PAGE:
36 comments on “What Are the Steepest Climbs on the AT, PCT and CDT?

  1. I think this puts to rest the tendency of a number of big mountain hikers (west coast- based) to consider the AT to be wimp world.

    • Hah. No way. Nothing will ever put OPINIONS to rest. But at least I can point to this from time to time as “evidence”.

  2. I love hiking in the Whites! Guess it’s kinda like skiing in the East. If you can ski/hike here you can ski/hike anywhere.

    • I’d be lying if I didn’t get a lot of joy out of the insanely steep climbs out here. And I agree entirely– it’s a great training ground for just about anything.

  3. Nice to know! Helps explain my gravity-assisted descent of South Twin! I need a T-shirt that reads: I fell off #3 & lived to tell about it.

    • Good point, and yes I can do that! It’s going to be a little while, since putting all the elevation data together assumes one elevation profile (no alternates), but I’ll get to it soon and let you know when it’s ready.

    • I remember my first time going up Wildcat D, also. Quite a shocker, that trail ๐Ÿ™‚

  4. For the AT, that is approximately the same (distance and change of elevation) as hiking from the Backcountry Information Center on the South Rim to the North Rim Campground via Bright Angel and North Kaibab Trails and back, 45 times.

    • I might have to come up with a better program for that… but you might be interested in this– direct link to a larger results set from the AT

  5. Thanks Guthook. Very interesting and i remember all The AT climbs and descents well. Coming down Garfield was a doosy!!!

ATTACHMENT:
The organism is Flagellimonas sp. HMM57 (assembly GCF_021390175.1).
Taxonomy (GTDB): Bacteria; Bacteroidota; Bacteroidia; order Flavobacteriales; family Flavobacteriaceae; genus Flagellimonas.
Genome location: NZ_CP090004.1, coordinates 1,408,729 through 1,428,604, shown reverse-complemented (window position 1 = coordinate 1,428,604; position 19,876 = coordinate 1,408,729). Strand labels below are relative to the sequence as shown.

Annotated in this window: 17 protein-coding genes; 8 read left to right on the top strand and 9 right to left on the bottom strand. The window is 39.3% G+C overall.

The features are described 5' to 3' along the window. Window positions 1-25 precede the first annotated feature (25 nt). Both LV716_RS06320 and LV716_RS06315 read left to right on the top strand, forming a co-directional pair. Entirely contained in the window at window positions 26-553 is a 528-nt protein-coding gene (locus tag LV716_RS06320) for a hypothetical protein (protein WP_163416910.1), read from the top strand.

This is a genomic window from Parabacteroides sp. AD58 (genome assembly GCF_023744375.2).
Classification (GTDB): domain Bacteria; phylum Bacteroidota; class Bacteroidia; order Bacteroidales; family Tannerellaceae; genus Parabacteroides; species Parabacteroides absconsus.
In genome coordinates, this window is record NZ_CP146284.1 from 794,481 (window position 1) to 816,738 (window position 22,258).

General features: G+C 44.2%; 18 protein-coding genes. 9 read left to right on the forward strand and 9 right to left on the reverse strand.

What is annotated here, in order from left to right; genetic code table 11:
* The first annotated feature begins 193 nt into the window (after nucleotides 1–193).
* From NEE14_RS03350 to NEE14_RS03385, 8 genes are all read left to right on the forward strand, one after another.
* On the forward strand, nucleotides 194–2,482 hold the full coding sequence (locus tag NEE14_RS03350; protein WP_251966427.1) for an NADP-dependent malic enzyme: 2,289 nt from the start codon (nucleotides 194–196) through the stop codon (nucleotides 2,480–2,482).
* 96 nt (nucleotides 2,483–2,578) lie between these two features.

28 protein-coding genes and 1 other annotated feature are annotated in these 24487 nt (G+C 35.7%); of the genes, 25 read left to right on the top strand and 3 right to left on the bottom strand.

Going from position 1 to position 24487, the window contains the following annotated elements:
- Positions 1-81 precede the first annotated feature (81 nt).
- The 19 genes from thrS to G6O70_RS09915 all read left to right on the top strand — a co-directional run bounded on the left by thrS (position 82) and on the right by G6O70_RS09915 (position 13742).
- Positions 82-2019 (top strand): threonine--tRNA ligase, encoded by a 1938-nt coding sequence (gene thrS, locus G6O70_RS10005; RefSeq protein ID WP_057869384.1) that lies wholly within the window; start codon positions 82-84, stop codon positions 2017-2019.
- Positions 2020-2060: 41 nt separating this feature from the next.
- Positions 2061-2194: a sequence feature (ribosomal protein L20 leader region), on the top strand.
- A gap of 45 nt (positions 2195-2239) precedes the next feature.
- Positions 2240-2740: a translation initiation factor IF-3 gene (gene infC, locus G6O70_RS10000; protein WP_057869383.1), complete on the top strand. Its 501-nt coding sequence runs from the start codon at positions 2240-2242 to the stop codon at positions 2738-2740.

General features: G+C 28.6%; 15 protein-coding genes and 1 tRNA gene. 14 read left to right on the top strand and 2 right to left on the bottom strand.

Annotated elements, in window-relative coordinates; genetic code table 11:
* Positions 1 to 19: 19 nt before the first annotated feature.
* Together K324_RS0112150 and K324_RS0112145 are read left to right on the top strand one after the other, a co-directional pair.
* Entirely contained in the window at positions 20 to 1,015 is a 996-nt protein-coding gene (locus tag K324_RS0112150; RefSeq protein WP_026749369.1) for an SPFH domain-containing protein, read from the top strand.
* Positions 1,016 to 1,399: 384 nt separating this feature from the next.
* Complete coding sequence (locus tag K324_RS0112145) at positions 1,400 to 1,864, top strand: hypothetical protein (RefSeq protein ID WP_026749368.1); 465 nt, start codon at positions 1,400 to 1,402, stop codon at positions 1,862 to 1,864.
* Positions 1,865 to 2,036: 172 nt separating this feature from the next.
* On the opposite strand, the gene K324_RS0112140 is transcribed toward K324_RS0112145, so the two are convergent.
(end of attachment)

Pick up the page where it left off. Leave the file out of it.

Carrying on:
• Haha. Yes, I nearly broke my wrist falling on that one the first time. That’s a good memory… ๐Ÿ™‚

  6. Great post. I have done all of those AT hikes at various times. The first time I climbed up South Twin, I thought, “This has got to be one of the steepest miles in the Whites”. Ditto for Wildcat, Garfield and Beaver Brook, although I must have blocked the Katahdin from my memory — as I recall, it has lots of big granite slabs, so between all the scrambling, it doesn’t feel quite as steep at it measures.

    • It is always funny how we remember these things. I remember Katahdin being steeper than anything else, but I think that’s because of those few spots where you have to climb up a ledge using rebar rungs. However you break it down, those climbs are all VERY steep ๐Ÿ™‚

  7. Nice job…love the App! I bet if you did “Rocks per Mile” NH would win hands down..

  8. Really, its all about trail design. If the trail was designed to take gentle, long switchbacks up/down an otherwise steep mountain, then you’d have what some might consider a “sissy” climb or descent. Now, take that same mountain, say… Mt. Hood. Now design a trail that goes straight up (no switchbacks) to a shoulder at 8,000-feet, and straight back down, then you’d have undoubtedly the toughest climb on the PCT, AT, CDT. Of course, we don’t have that here, and I am grateful for that. It’s not that the mountains out east are anymore steeper or tougher than they are out here in the west. It’s that they were designed in an era, where the government gave a shovel and pick to some young CCC crews, and said, “build a trail.” Those crews did great work, but they certainly did not have the sophistication of modern trail designers. As a trail maintainer here in Oregon, I would shudder at the thought of having to maintain any old trail in Maine or New Hampshire, since I would be maintaining what is poorly designed trail. Poorly designed trail can be mitigated too. In 2011, I was pleasantly surprised to see a re-route going south of Iron Mountain Gap towards Erwin, TN. What used to be a poorly-designed, stupid, muddy climb, turned into a more pleasant (yet longer) hiking experience. I say great job to the ATC and Tennessee maintainers on that re-design!

    • Well, yeah, the old traills in the East do have a distinct tendency simply to charge up the fall line. In most cases, that isn’t sustainable, either, because it leads to erosion – there are old trails around here that are now gullies 15-20 feet deep with their floors worn down to bedrock.